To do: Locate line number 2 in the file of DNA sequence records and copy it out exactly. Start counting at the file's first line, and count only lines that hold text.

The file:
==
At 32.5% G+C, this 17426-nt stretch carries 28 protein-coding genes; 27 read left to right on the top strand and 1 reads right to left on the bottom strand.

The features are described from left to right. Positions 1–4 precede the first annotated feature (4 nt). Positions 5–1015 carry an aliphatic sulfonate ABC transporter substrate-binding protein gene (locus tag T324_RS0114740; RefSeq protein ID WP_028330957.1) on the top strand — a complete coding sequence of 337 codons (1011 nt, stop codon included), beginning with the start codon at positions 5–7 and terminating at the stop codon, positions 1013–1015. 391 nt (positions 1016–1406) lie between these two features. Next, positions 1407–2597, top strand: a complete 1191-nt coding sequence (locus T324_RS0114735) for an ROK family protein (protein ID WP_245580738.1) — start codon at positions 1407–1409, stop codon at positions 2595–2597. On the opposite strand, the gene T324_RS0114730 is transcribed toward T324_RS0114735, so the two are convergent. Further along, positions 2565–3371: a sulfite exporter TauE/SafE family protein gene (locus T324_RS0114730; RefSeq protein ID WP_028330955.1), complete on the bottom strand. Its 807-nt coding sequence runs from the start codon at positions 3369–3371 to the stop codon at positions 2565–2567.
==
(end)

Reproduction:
The features are described from left to right. Positions 1–4 precede the first annotated feature (4 nt). Positions 5–1015 carry an aliphatic sulfonate ABC transporter substrate-binding protein gene (locus tag T324_RS0114740; RefSeq protein ID WP_028330957.1) on the top strand — a complete coding sequence of 337 codons (1011 nt, stop codon included), beginning with the start codon at positions 5–7 and terminating at the stop codon, positions 1013–1015. 391 nt (positions 1016–1406) lie between these two features. Next, positions 1407–2597, top strand: a complete 1191-nt coding sequence (locus T324_RS0114735) for an ROK family protein (protein ID WP_245580738.1) — start codon at positions 1407–1409, stop codon at positions 2595–2597. On the opposite strand, the gene T324_RS0114730 is transcribed toward T324_RS0114735, so the two are convergent. Further along, positions 2565–3371: a sulfite exporter TauE/SafE family protein gene (locus T324_RS0114730; RefSeq protein ID WP_028330955.1), complete on the bottom strand. Its 807-nt coding sequence runs from the start codon at positions 3369–3371 to the stop codon at positions 2565–2567.